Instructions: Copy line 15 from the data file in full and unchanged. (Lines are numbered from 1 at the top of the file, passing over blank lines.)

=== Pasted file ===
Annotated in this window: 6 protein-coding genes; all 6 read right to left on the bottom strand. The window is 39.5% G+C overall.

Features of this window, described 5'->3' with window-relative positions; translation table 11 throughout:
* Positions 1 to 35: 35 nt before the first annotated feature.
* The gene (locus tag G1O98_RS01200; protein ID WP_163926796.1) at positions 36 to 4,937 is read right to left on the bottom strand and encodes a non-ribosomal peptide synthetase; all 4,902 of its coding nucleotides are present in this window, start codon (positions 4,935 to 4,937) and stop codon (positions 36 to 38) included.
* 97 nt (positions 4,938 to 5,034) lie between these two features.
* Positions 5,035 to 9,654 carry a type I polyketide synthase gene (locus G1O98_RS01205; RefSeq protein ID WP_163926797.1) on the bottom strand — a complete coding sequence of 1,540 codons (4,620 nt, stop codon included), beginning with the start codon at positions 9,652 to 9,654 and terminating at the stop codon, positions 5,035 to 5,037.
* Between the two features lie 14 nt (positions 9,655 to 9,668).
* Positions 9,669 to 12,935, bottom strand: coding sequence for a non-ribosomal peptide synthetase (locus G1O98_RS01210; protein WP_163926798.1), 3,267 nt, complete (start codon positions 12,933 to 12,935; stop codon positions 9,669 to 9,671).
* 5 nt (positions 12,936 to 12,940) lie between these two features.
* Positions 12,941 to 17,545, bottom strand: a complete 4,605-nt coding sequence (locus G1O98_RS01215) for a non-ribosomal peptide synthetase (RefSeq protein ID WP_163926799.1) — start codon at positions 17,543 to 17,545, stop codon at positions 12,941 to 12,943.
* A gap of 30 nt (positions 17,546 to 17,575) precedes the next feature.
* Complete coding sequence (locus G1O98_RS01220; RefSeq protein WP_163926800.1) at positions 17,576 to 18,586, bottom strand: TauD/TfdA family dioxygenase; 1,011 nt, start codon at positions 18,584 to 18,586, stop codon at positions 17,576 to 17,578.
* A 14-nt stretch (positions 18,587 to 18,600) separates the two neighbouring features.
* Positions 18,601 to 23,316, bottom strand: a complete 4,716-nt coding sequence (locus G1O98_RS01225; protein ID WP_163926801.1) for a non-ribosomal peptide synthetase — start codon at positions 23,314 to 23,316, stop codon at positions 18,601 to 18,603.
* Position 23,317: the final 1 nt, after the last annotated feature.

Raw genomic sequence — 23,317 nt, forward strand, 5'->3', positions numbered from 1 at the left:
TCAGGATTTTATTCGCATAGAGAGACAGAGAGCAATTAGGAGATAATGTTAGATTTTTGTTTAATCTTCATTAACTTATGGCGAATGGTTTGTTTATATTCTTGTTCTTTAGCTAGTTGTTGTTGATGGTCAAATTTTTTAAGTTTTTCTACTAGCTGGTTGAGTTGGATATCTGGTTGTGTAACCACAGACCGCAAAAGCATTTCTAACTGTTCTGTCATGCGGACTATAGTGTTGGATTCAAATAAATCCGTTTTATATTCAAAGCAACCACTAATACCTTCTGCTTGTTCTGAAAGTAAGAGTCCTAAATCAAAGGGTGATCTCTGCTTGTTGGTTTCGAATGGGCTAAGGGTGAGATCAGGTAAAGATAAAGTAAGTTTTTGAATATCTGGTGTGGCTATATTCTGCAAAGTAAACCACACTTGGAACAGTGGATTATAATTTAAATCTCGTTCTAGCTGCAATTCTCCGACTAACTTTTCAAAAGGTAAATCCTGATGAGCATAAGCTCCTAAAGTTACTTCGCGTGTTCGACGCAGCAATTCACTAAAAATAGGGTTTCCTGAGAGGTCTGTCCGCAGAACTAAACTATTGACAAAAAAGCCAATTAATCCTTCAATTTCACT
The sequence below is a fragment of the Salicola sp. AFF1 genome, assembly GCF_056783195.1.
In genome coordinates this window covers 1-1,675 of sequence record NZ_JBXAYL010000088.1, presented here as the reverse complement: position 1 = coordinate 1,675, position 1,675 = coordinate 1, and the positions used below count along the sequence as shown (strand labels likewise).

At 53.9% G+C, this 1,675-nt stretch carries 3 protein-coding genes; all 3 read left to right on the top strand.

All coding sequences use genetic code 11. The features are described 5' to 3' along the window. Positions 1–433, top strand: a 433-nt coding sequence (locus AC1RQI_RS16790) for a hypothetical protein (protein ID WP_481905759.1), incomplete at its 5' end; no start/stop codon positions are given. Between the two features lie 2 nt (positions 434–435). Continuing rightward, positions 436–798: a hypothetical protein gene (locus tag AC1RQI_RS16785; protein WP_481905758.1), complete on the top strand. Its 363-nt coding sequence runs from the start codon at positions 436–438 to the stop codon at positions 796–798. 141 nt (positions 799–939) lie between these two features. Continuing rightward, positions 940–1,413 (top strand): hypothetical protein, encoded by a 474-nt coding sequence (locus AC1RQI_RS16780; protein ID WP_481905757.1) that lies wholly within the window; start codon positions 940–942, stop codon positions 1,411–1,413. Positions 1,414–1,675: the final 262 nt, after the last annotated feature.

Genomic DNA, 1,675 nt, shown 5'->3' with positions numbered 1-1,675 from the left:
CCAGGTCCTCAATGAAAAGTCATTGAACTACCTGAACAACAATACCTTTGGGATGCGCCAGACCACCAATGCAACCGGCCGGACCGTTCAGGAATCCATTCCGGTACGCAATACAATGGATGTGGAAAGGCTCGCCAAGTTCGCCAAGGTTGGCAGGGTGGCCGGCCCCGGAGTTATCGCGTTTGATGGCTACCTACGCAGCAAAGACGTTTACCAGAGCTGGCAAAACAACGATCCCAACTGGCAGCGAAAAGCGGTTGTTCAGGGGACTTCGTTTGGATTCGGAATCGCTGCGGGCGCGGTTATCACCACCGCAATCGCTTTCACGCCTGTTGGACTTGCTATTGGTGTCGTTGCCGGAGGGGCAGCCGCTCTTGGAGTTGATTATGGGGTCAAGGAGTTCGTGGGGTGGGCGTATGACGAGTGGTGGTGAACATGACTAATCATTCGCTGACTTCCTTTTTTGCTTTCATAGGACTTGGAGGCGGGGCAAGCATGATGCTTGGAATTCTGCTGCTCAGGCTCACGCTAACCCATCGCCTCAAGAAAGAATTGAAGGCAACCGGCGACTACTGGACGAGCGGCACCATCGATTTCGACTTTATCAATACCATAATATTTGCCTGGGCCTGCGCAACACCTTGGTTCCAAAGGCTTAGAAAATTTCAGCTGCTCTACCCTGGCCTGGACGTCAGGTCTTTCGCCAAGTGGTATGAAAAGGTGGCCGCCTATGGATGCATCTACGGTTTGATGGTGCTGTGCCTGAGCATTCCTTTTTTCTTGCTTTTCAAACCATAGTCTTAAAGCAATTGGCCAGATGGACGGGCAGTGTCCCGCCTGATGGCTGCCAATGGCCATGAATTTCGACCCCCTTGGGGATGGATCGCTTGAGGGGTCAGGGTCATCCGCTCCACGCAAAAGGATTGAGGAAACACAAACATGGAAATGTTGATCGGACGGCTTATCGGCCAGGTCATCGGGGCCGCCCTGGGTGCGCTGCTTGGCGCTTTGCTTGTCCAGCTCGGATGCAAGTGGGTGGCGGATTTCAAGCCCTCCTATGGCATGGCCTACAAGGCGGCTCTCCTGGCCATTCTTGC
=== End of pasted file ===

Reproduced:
* Position 23,317: the final 1 nt, after the last annotated feature.